I came across a few questions about code errors/design errors in some typical algorithm implementation (graph algorithms, sorting algorithms etc.), where the first comment posted was "This question appears to be off-topic because it is on Computer Science".

I must say I found that pretty annoying (especially because the question authors were usually beginners), as Computer Science (or Information Science) is as tightly related to programming as it can be. And if the question is clear and specific, with code sample and showing some research and effort from the author, what is the point of voting it off-topic?

Are there any people who believe programming is not strongly related to algorithm design? Should the questions I've described be downvoted/moved? I believe some more advanced users create an artificial clear line between computer science and programming, that (in my opinion) is rather blurry.

share
1  
"This question appears to be off-topic because it is on Computer Science" sounds to me like someone who wants to close because the question is a cross-post from cs.stackexchange.com. –  Louis May 14 at 0:50
    
Do you have links to the questions that you are referring to? –  Cupcake May 14 at 0:51
    
This is lame on my part, because actually no. I came across two such questions pretty recently and they were then moved (and so, deleted from SO, did not track them later) to cs.stackexchange.com because commentator advised new users to do so. That's why I ask this question - was it right? –  Byakuya May 14 at 0:52
1  
    
The questions I talk about were written in C, or C-like pseudocode. I believe that is perfectly fine for SO (please tell me if it is not), were specific and even not as "theoretical" as big-O (although I personally believe big-O questions fit SO as well…) –  Byakuya May 14 at 0:58
    
@Byakuya are you sure they weren't just deleted? I don't see any recent migrations to Computer Science (requires 10k rep to see stats). –  Cupcake May 14 at 0:58
    
@Byakuya hold on, I'm looking for deleted questions... –  Cupcake May 14 at 0:59
    
@Byakuya how long ago were these questions asked? –  Cupcake May 14 at 1:00
    
last time I was more active, 3 - 6 weeks ago, I guess. –  Byakuya May 14 at 1:01
    
@Byakuya I found Number of descendants of each node in a DAG, but I might as well answer your question generically. Thinking up an answer right now... –  Cupcake May 14 at 1:05
    
Maybe it is just me being oversensitive here (feel quite some dislike for separating CS from programming too much.), but I'd still like to know what is the expected behaviour in such cases. –  Byakuya May 14 at 1:08
    
@Byakuya here's my short answer for the reason behind separating Stack Overflow and Computer Science: Computer Science and algorithms are high-level and abstract, while actual implementation code is very much low-level gory details. –  Cupcake May 14 at 1:12
    
I believe sometimes it is hard to tell whether the question is already above the "abstraction-level-mark" or not. Thank you for your time (at least I know is is not a simple division I fail to see.) –  Byakuya May 14 at 1:15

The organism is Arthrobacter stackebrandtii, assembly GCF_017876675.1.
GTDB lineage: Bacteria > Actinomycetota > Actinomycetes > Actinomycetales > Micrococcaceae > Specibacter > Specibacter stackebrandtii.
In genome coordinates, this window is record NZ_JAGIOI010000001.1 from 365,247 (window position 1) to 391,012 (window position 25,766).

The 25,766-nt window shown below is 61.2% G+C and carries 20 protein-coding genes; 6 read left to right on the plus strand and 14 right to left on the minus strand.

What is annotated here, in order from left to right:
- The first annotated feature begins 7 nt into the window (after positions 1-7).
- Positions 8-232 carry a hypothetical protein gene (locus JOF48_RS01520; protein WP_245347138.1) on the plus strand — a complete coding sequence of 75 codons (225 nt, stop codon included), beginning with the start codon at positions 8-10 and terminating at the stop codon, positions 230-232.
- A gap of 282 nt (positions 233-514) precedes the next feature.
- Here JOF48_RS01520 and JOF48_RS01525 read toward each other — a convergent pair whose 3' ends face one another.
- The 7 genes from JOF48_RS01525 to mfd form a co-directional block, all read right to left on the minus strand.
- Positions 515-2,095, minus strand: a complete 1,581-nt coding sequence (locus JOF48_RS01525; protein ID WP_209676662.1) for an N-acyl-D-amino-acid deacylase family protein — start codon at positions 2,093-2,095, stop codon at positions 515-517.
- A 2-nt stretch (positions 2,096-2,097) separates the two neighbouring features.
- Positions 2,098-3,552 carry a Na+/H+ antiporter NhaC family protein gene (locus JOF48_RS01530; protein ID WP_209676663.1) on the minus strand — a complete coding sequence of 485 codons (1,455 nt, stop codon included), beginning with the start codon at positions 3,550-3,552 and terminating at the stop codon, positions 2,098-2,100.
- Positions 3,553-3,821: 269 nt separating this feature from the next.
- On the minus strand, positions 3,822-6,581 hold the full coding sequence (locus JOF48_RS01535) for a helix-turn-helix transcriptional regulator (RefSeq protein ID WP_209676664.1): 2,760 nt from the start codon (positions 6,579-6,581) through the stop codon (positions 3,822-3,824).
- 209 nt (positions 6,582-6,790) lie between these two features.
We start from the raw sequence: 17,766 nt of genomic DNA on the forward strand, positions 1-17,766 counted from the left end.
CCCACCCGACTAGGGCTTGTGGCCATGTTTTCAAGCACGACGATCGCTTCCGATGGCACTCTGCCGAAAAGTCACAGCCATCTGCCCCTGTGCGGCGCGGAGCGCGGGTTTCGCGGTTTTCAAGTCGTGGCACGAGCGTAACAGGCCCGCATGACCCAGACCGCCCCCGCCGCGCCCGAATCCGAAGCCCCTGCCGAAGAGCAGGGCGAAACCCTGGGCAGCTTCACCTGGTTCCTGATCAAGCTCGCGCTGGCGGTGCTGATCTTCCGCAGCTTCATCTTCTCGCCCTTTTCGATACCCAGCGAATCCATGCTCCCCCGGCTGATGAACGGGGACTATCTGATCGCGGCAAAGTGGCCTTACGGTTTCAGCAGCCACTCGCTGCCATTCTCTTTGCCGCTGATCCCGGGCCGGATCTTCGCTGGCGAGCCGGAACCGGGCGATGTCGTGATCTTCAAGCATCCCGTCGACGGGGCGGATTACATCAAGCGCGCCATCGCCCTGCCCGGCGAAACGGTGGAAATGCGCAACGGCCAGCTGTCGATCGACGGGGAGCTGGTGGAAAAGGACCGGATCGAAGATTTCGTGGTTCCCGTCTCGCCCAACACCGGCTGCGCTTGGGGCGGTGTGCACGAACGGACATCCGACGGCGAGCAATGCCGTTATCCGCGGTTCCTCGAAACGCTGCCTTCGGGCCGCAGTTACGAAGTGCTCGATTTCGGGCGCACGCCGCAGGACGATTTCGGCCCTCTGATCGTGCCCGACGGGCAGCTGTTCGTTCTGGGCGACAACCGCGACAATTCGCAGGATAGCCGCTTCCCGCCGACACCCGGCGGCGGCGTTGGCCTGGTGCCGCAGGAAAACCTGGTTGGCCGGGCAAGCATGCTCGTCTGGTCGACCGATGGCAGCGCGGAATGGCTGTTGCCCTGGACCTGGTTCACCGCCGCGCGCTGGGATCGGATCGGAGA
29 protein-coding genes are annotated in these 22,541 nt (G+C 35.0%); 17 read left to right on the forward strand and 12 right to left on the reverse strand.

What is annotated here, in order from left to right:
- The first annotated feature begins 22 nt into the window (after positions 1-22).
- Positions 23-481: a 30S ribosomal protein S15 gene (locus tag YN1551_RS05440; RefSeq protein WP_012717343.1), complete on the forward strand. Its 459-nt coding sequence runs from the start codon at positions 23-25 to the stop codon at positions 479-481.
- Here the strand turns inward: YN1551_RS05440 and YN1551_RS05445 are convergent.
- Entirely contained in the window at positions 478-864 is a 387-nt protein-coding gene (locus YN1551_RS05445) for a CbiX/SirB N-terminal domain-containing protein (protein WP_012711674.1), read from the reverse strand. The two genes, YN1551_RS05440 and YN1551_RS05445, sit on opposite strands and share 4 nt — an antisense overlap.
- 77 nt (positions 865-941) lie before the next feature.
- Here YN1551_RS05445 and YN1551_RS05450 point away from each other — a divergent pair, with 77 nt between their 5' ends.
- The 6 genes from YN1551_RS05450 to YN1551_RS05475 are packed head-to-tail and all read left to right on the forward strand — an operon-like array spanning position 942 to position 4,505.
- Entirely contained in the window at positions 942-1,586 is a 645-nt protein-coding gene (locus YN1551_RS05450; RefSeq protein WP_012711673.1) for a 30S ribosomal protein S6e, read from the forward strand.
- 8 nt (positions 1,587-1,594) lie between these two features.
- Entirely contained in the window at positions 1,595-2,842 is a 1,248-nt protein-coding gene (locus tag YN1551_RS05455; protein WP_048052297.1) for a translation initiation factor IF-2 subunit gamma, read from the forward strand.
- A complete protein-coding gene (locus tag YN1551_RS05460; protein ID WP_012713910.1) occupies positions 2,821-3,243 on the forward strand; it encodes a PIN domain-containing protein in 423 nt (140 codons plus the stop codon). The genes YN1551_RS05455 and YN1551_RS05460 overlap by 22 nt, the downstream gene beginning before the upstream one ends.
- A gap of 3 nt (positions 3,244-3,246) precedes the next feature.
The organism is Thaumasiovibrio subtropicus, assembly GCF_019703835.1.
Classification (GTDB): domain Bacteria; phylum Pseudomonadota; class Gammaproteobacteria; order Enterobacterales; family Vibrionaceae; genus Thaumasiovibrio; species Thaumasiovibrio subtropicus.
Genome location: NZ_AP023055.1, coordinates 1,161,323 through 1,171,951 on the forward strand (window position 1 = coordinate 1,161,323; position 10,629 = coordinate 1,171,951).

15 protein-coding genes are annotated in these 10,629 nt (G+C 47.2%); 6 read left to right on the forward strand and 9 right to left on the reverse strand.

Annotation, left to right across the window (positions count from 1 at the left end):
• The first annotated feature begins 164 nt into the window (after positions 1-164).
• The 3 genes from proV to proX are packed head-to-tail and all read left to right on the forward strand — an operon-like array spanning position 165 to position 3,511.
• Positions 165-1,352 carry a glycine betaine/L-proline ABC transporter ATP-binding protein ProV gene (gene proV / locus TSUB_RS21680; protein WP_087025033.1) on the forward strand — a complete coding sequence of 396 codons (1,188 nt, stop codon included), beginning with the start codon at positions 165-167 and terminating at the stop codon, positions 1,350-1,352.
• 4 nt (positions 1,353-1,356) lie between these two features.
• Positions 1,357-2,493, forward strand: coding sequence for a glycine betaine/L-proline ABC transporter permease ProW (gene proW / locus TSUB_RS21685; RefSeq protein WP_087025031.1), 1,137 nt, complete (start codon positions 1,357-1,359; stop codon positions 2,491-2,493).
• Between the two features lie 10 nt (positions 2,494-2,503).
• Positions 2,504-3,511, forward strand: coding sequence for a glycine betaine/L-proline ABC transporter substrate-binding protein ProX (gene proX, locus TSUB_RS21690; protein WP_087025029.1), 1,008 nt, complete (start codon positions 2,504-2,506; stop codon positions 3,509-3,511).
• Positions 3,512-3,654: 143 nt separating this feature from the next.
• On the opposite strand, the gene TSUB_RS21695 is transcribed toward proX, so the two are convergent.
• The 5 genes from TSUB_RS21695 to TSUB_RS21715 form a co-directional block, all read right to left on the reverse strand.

1 Answer 1

up vote 3 down vote accepted

Computer Science vs. Programming

Are there any people who believe programming is not strongly related to algorithm design? Should the questions I've described be downvoted/moved? I believe some more advanced users create an artificial clear line between computer science and programming, that (in my opinion) is rather blurry.

Computer Science and algorithms are higher-level (abstract) than actual low-level implementation code (gory details). I think it is quite appropriate to separate the two, because as soon as you get into the nitty-gritty details of actual code, you lose the benefits of conceptual problem solving that the abstraction of Computer Science provides.

In the cases where the lines are blurry, the on-topic guidelines for each Stack Exchange might be able to help. Let's take a look...

Algorithm questions in general

The help centers for Stack Overflow, Programmers, and Computer Science all say that algorithms are on-topic:

  • Stack Overflow:

    if your question generally covers...a software algorithm

  • Programmers:

    If you have a question about...algorithm and data structure concepts

  • Computer Science:

    This site covers theoretical and applied computer science at any level, including but not limited to...algorithms, models of computation

I would say that if the algorithm is expressed in actual code, then it doesn't belong on either Programmers or Computer Science.

Pseudo-code algorithms are probably more appropriate in Programmers or Computer Science, although I'm not familiar enough with either of those two Stack Exchanges to know which one is a better host for such a question.

When in doubt, try asking on one of the child-meta sites, or in one of these chat rooms:

Related

share
2  
The distinction between P.SE and CS.SE for algorithm questions tends to be one of what type of answer one wants to get. P.SE doesn't have mathjax enabled and tends to give more 'practical' and 'pragmatic' answers. CS.SE on the other hand likes to deal with funny characters that mean things to people sufficiently versed in CS. CS also is a smaller community (1/5th the questions of P.SE) with less historical encumbrances and may be more accommodating to questions that would get closed on P.SE for one reason or another. –  MichaelT May 14 at 1:48

You must log in to answer this question.

Not the answer you're looking for? Browse other questions tagged .